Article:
In highly competitive fields, it’s not unusual for bosses and subordinates to distrust one another. But when that distrust leads to one party badmouthing the other, that can spawn a lawsuit.
Recent case: Olga, a researcher in a cancer lab, had signed a work-for-hire agreement in which the lab claimed copyright ownership of all experiments designed and conducted on the job.
Olga did some experiments on her own. She then got into a dispute with her supervisor and the lab about ownership. She eventually sued, claiming that the lab had told a professional journal that Olga’s claims of authorship were under investigation.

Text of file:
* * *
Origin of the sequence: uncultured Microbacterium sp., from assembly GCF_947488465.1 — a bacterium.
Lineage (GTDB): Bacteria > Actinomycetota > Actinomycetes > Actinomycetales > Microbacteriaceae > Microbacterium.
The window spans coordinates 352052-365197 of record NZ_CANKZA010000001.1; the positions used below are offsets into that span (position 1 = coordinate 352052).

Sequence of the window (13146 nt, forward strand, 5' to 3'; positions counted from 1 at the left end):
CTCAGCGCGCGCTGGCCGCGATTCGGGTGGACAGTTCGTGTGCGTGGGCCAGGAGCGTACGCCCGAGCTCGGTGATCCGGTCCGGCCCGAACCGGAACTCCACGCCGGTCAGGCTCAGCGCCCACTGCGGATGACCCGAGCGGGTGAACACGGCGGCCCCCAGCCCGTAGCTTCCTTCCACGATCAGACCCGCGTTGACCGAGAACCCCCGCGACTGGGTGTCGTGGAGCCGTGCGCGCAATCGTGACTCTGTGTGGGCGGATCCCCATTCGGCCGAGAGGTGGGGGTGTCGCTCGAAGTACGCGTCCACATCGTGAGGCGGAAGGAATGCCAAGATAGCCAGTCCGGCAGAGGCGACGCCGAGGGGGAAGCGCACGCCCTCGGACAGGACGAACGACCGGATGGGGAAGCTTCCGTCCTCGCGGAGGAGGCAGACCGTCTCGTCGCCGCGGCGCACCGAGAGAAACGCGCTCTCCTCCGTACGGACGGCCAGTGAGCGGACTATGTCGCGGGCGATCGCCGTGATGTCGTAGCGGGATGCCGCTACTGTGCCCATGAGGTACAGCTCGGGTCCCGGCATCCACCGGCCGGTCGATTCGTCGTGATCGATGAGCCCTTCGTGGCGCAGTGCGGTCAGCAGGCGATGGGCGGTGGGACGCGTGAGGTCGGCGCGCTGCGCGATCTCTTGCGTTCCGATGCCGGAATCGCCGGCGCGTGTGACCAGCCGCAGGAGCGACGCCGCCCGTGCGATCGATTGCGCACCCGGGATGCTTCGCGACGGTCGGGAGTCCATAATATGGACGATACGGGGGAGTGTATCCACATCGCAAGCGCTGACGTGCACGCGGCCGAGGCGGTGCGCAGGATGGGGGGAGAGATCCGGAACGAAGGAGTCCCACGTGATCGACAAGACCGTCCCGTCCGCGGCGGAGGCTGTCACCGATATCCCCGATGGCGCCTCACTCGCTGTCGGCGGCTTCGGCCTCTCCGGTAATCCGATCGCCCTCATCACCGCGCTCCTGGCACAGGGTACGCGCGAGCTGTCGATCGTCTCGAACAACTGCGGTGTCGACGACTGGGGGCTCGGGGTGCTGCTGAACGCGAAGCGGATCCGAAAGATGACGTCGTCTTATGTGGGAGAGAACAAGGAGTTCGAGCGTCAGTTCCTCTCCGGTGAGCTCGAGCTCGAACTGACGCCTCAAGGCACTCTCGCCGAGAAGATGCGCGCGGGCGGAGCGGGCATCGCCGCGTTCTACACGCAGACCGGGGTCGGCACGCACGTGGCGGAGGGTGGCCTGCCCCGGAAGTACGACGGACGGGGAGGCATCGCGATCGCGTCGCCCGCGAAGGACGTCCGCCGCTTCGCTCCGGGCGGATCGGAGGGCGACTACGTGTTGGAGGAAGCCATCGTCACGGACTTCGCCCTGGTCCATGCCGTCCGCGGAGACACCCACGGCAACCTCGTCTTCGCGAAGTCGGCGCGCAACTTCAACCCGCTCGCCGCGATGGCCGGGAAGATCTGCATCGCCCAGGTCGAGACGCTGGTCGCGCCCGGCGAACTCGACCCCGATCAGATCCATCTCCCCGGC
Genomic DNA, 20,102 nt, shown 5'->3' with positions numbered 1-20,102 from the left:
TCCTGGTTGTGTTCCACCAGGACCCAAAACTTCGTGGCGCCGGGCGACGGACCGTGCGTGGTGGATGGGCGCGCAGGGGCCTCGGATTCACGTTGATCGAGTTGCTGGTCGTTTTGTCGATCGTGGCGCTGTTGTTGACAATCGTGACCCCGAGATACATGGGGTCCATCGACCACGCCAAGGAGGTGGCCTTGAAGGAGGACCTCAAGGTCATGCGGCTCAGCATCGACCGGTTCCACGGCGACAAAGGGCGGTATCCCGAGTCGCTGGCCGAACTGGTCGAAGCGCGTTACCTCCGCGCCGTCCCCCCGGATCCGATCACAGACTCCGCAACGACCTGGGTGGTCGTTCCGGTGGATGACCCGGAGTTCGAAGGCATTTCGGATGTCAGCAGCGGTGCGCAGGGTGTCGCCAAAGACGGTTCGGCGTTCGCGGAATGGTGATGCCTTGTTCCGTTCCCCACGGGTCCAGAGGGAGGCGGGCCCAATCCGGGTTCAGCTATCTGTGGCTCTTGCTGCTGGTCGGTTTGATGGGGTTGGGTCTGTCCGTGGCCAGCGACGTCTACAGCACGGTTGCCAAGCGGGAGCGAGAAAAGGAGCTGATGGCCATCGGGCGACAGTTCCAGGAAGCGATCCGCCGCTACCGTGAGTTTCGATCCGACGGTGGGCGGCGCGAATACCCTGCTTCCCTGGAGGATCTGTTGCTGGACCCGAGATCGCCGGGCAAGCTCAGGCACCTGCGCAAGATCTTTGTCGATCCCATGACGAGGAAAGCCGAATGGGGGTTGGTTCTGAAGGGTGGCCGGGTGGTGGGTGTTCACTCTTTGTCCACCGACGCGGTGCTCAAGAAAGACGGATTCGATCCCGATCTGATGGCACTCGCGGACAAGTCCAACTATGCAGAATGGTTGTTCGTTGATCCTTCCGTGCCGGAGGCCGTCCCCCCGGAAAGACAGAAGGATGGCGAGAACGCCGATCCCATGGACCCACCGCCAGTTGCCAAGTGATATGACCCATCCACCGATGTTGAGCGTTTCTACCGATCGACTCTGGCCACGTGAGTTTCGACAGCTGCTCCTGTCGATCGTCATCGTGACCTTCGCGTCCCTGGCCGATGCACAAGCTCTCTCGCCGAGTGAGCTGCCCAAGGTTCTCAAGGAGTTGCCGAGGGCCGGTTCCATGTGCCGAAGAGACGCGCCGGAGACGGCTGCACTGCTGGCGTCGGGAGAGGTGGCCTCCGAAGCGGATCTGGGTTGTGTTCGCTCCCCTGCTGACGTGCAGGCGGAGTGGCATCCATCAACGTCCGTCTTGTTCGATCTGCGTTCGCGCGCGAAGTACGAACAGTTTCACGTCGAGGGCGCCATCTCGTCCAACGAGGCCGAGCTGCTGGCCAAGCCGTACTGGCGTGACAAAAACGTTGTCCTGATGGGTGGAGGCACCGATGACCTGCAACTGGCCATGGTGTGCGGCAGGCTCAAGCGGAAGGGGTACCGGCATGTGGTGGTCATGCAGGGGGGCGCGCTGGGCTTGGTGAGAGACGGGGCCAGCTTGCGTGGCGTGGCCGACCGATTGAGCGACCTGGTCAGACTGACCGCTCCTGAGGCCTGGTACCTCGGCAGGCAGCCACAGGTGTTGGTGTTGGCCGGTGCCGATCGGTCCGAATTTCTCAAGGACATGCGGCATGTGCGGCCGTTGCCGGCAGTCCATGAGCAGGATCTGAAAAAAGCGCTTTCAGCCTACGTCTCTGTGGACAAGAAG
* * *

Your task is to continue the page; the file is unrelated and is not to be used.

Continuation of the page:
The court said that was grounds for a tortious interference with prospective business advantage. (Issaenko v. University of Minnesota, No. 13-3605, DC MN, 2014)
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